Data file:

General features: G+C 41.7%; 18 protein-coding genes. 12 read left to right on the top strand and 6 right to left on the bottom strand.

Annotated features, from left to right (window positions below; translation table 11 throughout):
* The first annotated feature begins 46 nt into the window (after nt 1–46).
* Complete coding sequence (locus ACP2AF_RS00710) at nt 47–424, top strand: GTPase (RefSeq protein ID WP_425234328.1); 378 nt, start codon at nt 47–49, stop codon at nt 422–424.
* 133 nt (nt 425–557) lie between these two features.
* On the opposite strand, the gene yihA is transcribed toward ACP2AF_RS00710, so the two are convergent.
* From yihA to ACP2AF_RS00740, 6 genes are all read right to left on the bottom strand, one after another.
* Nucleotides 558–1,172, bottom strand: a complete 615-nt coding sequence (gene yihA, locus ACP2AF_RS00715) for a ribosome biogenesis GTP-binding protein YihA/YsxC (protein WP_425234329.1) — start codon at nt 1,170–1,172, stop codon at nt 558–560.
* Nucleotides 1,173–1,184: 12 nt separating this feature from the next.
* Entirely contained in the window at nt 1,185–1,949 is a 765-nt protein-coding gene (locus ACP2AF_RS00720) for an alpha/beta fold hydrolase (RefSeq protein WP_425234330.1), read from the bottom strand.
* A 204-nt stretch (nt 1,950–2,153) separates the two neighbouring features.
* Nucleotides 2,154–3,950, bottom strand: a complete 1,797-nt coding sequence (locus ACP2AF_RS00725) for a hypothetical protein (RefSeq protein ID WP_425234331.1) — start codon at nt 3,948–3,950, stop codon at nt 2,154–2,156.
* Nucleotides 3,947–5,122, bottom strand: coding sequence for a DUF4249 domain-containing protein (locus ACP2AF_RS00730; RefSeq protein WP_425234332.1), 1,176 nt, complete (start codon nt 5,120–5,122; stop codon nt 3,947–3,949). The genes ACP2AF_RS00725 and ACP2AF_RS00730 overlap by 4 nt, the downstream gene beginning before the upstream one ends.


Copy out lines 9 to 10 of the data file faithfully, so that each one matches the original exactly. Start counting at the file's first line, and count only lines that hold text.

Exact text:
* Nucleotides 1,173–1,184: 12 nt separating this feature from the next.
* Entirely contained in the window at nt 1,185–1,949 is a 765-nt protein-coding gene (locus ACP2AF_RS00720) for an alpha/beta fold hydrolase (RefSeq protein WP_425234330.1), read from the bottom strand.